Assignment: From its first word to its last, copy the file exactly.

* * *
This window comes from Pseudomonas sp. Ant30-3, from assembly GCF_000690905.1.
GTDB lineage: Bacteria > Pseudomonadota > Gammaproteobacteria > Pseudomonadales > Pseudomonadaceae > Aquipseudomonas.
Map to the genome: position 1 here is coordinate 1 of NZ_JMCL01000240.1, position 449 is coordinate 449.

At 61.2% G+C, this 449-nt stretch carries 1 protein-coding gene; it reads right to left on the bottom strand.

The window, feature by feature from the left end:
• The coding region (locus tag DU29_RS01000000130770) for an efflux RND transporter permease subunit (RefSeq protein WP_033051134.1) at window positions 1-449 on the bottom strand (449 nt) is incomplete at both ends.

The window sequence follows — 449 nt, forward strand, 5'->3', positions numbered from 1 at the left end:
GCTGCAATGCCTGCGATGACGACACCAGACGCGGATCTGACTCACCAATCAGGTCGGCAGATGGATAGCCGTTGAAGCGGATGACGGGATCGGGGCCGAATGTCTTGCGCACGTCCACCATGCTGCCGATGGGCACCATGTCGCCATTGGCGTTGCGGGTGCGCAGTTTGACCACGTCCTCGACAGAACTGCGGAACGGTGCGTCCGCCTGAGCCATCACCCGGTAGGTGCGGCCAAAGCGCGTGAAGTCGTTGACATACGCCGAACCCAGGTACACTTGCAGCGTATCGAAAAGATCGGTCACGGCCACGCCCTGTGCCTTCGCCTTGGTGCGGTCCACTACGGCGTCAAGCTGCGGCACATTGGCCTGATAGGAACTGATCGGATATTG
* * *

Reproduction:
This window comes from Pseudomonas sp. Ant30-3, from assembly GCF_000690905.1.
GTDB lineage: Bacteria > Pseudomonadota > Gammaproteobacteria > Pseudomonadales > Pseudomonadaceae > Aquipseudomonas.
Map to the genome: position 1 here is coordinate 1 of NZ_JMCL01000240.1, position 449 is coordinate 449.

At 61.2% G+C, this 449-nt stretch carries 1 protein-coding gene; it reads right to left on the bottom strand.

The window, feature by feature from the left end:
• The coding region (locus tag DU29_RS01000000130770) for an efflux RND transporter permease subunit (RefSeq protein WP_033051134.1) at window positions 1-449 on the bottom strand (449 nt) is incomplete at both ends.

The window sequence follows — 449 nt, forward strand, 5'->3', positions numbered from 1 at the left end:
GCTGCAATGCCTGCGATGACGACACCAGACGCGGATCTGACTCACCAATCAGGTCGGCAGATGGATAGCCGTTGAAGCGGATGACGGGATCGGGGCCGAATGTCTTGCGCACGTCCACCATGCTGCCGATGGGCACCATGTCGCCATTGGCGTTGCGGGTGCGCAGTTTGACCACGTCCTCGACAGAACTGCGGAACGGTGCGTCCGCCTGAGCCATCACCCGGTAGGTGCGGCCAAAGCGCGTGAAGTCGTTGACATACGCCGAACCCAGGTACACTTGCAGCGTATCGAAAAGATCGGTCACGGCCACGCCCTGTGCCTTCGCCTTGGTGCGGTCCACTACGGCGTCAAGCTGCGGCACATTGGCCTGATAGGAACTGATCGGATATTG